11/05/09 — No smoking allowed -- Health Department prepares restaurants for new rules

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No smoking allowed -- Health Department prepares restaurants for new rules

By Phyllis Moore
Published in News on November 5, 2009 1:46 PM

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From left, Russ Gordon, Jane Patton, Bob Patton, Jim Burrell, Maureen Burrell and Jim Gurganus enjoy breakfast at the Lantern Inn this morning. Starting Jan. 1, a new state law will forbid smoking in almost all restaurants and bars. Even convenience stores, if they provide any form of food service, fall under the ruling. The Lantern Inn already has instituted a no-smoking policy.

Come Jan. 1, House Bill 2, prohibiting smoking in designated public places, will go into effect.

The bill primarily targets restaurants and bars, with the local Health Department tasked with enforcing the restrictions.

Essentially, the new law forbids smoking in almost all restaurants and bars, excluding certain cigar bars, and is not allowed in some areas of lodging establishments such as hotels, motels, bed and breakfasts and inns. Even convenience stores, if they provide any form of food service -- such as selling hot dogs -- fall under the ruling.

At the same time, smoking is permitted in private clubs, such as country clubs and private non-profit organizations, although they might establish voluntary policies prohibiting smoking.

A mass mailing was sent out in the spring to all establishments affected by the law, said Shane Smith, food and lodging program coordinator with the Environ-mental Health division.

It has raised a handful of questions, he said, mostly from bars.

"We haven't really had any complaints on the restaurant end," he said.

"We have a lot of bars that think they're private clubs but they're not a non-profit organization, so they do not meet it. ... Also, from the bar end, their right as an American to be able to have a smoke, that's the biggest complaint I have had so far, but only a few."

To comply with the new regulation, businesses will be required to post no-smoking signs in conspicuous locations, remove ashtrays and other smoking receptacles, and be prepared to direct violators to extinguish smoking materials.

Health Department staff anticipate visits to area businesses to make sure signs are prominently displayed.

"Other than that, it's pretty much going to be on a company-driven basis," he said.

Restaurant owners will likely have a designee responsible for enforcing the ruling, said Kevin Whitley, director of environmental health.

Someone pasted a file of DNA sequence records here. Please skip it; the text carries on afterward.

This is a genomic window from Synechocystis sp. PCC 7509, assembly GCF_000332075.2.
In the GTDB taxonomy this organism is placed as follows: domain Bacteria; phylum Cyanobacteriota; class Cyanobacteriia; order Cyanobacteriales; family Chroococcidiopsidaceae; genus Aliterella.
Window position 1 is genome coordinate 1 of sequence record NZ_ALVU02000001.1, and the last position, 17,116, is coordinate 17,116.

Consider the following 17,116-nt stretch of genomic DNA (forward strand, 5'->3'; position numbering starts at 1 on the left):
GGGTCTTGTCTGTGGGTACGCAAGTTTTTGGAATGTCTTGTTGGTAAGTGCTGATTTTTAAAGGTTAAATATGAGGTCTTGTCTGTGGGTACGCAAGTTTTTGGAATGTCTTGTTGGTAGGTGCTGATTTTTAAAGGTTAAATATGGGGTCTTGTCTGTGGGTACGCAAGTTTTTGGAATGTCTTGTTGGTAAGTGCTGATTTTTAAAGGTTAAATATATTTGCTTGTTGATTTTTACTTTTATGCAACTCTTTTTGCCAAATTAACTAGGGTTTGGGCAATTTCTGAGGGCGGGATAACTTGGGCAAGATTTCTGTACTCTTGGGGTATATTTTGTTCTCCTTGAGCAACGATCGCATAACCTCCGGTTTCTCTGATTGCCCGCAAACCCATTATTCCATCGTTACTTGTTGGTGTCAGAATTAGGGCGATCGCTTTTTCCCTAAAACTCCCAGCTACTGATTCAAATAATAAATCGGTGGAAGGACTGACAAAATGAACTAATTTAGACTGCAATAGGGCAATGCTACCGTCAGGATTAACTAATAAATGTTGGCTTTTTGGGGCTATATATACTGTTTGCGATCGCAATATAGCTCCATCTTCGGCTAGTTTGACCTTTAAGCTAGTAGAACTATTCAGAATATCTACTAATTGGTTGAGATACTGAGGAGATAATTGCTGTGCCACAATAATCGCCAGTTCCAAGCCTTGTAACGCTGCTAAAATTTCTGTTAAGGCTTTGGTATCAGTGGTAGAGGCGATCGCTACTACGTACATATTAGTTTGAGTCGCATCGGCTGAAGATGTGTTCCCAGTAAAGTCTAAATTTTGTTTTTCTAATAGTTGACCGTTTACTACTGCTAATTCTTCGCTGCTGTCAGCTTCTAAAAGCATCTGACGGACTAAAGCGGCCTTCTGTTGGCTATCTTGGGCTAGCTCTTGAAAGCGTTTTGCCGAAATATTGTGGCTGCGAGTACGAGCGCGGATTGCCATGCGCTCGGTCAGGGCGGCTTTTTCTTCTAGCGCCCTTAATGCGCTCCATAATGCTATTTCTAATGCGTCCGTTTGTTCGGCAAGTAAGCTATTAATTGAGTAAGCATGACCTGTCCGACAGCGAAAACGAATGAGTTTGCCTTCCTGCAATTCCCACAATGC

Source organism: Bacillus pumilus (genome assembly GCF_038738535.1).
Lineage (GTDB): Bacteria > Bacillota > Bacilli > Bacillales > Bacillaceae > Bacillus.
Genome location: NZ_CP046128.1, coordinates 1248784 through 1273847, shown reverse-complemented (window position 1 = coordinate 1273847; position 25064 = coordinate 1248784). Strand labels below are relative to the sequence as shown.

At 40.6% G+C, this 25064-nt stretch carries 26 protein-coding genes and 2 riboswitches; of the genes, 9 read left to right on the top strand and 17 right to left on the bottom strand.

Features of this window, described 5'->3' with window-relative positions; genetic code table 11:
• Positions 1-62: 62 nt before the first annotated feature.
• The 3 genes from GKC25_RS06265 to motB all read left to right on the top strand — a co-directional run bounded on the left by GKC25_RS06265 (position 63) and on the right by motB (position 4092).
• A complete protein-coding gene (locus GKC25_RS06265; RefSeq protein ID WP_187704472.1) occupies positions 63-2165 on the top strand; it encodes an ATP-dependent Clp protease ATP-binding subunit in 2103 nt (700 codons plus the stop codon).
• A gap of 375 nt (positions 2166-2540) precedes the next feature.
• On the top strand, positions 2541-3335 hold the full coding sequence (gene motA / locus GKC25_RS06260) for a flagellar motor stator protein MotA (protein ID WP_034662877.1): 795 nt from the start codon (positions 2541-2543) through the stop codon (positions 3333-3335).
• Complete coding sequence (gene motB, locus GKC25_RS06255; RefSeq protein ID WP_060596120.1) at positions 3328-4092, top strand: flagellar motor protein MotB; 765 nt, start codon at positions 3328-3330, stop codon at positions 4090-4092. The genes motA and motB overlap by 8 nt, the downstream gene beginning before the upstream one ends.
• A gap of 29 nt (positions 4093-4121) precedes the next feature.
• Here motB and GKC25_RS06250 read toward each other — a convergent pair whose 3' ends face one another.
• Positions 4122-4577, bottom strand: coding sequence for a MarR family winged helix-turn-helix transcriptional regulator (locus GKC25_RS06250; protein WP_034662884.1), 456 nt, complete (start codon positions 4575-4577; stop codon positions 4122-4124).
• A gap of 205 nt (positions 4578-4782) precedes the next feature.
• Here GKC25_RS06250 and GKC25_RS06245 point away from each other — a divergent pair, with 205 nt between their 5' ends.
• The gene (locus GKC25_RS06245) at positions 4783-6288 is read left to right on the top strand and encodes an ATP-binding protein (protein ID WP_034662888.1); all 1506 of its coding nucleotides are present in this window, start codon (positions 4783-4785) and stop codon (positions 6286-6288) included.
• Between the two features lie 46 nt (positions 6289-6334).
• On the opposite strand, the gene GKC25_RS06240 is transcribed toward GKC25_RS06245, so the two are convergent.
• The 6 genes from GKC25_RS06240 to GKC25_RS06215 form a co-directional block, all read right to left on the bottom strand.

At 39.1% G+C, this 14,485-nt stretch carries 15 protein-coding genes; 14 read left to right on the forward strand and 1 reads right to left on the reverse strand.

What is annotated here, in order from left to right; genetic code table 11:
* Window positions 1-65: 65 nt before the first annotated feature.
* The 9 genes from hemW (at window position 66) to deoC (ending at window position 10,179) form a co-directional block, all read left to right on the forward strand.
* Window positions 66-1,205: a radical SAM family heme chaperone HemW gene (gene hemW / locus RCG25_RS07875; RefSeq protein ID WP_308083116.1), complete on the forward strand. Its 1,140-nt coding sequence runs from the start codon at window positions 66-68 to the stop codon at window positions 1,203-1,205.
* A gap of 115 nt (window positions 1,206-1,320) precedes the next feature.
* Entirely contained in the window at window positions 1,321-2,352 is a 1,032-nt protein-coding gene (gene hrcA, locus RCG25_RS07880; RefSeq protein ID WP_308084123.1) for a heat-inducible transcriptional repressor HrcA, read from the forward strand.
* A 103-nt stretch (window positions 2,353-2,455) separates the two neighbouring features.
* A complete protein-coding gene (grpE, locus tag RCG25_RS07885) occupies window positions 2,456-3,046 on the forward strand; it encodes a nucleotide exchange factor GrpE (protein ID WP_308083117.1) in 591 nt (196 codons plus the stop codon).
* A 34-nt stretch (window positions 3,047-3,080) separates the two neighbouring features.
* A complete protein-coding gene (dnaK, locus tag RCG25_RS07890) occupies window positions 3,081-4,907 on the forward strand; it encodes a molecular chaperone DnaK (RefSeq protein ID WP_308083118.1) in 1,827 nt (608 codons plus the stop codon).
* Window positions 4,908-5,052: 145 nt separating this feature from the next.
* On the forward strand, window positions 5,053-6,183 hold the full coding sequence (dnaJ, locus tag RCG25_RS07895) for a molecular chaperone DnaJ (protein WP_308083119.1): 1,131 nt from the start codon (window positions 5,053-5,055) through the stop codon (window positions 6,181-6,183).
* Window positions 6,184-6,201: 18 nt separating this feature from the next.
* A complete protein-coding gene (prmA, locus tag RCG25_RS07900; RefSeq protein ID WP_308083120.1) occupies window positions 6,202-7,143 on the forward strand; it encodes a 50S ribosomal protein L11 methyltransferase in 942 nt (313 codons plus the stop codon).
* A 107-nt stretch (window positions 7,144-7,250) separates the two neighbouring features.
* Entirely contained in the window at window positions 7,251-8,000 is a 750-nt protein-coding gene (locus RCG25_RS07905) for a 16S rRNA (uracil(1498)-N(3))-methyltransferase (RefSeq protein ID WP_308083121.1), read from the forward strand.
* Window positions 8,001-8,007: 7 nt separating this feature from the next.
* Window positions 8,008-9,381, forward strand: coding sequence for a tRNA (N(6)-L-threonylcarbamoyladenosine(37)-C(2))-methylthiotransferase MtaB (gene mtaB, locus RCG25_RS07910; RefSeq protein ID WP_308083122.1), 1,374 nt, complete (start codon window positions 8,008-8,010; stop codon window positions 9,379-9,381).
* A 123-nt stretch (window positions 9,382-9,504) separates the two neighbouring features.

"They'll have to tell the person they cannot smoke and need to put the cigarette out," he said. "If they don't comply, someone would call the sheriff's department or police department. They could issue a $50 citation.

"That will not count as a misdemeanor or anything like it. It's just a $50 (fine)."

The Health Department's involvement would only occur if a complaint was filed. At that point, if two written warnings went unheeded, the health director has the authority to impose up to a $200 administrative penalty, Whitley said.

As the target date looms, health officials anticipate no major problems with the ruling, especially since it was announced well in advance.

"I think the biggest (issues) will be the private clubs," Smith said. "We hope it's going to be smooth but you can never tell."

"Hopefully, since this is a statewide law, not just a local law we're trying to enforce, there won't be too much resistance," Whitley added. "We're going to try to do some things to get the word out, so hopefully the public will know and it won't be a surprise."

In most cases, local restaurants have already switched to the no-smoking policy.

Chad De Rosa, general manager of Lantern Inn, said the business went smoke-free about six months ago. The policy was introduced gradually, he said.

"We posted signs on the doors," he explained. "First we just did it in the sunroom, they could only smoke in there. Eventually we just did away with all of it, and hung up signs indicating that."

There were mixed reviews at the outset, he admitted.

"We felt an initial hit when we first did it, it affected us a little bit," he said. "Some people were glad we stopped smoking, other people think it's nobody's choice but their own."

These days, the designated smoking areas are outside and customers "kind of designate their own way," De Rosa said. And until the bill passes, workers have opted to smoke in an area by the back exit.

"Once it passes," he added, "then everybody will go outside."

One of the last holdouts locally is Applebee's, which will maintain its smoking section until the state enforces the law Jan. 1.

"We have not gone to non-smoking here in Goldsboro," said Jenny Duncan, assistant manager, who previously worked at an affiliate in Greenville, which concentrated its smoking area to the restaurant's bar.

Staff at the Spence Avenue location decided to reduce the size of its smoking section in the interim, Ms. Duncan said.

"During lunchtime, it's directly at the bar and three tables in the bar area," she said. "At nighttime, we have a whole side dedicated as a smoking section."

With non-smoking regulations becoming the norm, most patrons anticipate that is already the case, Ms. Duncan said.

"We have a lot of people that come from out of town that are surprised they can still smoke in here," she said.

For the most part, the assistant manager said response has been favorable.

"I haven't heard anything negative," she said. "They're used to going other places that have already implemented it. I think a lot more people are taking it as a pleasant change."